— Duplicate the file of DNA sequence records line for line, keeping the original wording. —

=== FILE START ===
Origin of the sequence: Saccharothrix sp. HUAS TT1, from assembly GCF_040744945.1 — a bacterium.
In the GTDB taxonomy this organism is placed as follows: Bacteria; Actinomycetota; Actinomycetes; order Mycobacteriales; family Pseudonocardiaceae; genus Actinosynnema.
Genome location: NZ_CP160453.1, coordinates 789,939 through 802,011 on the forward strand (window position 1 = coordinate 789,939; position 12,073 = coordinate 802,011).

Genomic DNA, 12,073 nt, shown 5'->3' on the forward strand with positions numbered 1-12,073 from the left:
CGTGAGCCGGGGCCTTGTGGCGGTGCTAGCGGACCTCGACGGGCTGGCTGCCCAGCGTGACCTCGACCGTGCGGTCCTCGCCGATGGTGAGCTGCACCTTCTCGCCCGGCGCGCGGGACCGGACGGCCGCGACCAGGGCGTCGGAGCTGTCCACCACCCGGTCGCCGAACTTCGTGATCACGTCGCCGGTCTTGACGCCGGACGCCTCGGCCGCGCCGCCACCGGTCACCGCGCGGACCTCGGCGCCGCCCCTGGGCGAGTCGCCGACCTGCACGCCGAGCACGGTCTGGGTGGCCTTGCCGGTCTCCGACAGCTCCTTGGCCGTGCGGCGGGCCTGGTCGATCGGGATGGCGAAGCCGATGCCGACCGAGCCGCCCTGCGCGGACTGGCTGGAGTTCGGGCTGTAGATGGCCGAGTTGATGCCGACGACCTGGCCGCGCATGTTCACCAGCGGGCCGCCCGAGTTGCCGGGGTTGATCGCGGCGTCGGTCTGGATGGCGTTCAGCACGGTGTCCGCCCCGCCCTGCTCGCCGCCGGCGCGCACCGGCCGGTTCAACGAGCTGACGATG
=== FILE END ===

Origin of the sequence: Saccharothrix sp. HUAS TT1, from assembly GCF_040744945.1 — a bacterium.
In the GTDB taxonomy this organism is placed as follows: Bacteria; Actinomycetota; Actinomycetes; order Mycobacteriales; family Pseudonocardiaceae; genus Actinosynnema.
Genome location: NZ_CP160453.1, coordinates 789,939 through 802,011 on the forward strand (window position 1 = coordinate 789,939; position 12,073 = coordinate 802,011).

Genomic DNA, 12,073 nt, shown 5'->3' on the forward strand with positions numbered 1-12,073 from the left:
CGTGAGCCGGGGCCTTGTGGCGGTGCTAGCGGACCTCGACGGGCTGGCTGCCCAGCGTGACCTCGACCGTGCGGTCCTCGCCGATGGTGAGCTGCACCTTCTCGCCCGGCGCGCGGGACCGGACGGCCGCGACCAGGGCGTCGGAGCTGTCCACCACCCGGTCGCCGAACTTCGTGATCACGTCGCCGGTCTTGACGCCGGACGCCTCGGCCGCGCCGCCACCGGTCACCGCGCGGACCTCGGCGCCGCCCCTGGGCGAGTCGCCGACCTGCACGCCGAGCACGGTCTGGGTGGCCTTGCCGGTCTCCGACAGCTCCTTGGCCGTGCGGCGGGCCTGGTCGATCGGGATGGCGAAGCCGATGCCGACCGAGCCGCCCTGCGCGGACTGGCTGGAGTTCGGGCTGTAGATGGCCGAGTTGATGCCGACGACCTGGCCGCGCATGTTCACCAGCGGGCCGCCCGAGTTGCCGGGGTTGATCGCGGCGTCGGTCTGGATGGCGTTCAGCACGGTGTCCGCCCCGCCCTGCTCGCCGCCGGCGCGCACCGGCCGGTTCAACGAGCTGACGATG